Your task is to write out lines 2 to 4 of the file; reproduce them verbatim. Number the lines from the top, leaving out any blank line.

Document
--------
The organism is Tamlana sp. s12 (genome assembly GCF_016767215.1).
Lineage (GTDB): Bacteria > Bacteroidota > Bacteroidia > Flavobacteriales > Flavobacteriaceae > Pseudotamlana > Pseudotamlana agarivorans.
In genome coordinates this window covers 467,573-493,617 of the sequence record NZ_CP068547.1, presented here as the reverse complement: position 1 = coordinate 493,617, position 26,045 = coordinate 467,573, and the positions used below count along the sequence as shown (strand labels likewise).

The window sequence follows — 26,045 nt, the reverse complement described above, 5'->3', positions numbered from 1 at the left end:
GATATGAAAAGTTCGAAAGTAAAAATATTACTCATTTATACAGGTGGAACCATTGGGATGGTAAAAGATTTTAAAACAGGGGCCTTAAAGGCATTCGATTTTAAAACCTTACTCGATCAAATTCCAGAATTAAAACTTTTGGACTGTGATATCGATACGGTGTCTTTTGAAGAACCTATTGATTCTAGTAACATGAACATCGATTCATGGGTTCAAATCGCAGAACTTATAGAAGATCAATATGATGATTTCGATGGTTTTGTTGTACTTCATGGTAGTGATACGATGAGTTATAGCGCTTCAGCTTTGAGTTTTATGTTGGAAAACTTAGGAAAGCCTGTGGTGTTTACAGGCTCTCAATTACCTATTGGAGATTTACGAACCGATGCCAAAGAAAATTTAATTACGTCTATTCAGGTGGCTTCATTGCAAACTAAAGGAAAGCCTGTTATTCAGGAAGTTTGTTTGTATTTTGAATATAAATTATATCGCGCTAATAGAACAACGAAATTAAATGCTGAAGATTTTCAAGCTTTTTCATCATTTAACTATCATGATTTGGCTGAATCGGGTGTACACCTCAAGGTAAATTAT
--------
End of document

Lineage (GTDB): Bacteria > Bacteroidota > Bacteroidia > Flavobacteriales > Flavobacteriaceae > Pseudotamlana > Pseudotamlana agarivorans.
In genome coordinates this window covers 467,573-493,617 of the sequence record NZ_CP068547.1, presented here as the reverse complement: position 1 = coordinate 493,617, position 26,045 = coordinate 467,573, and the positions used below count along the sequence as shown (strand labels likewise).

The window sequence follows — 26,045 nt, the reverse complement described above, 5'->3', positions numbered from 1 at the left end: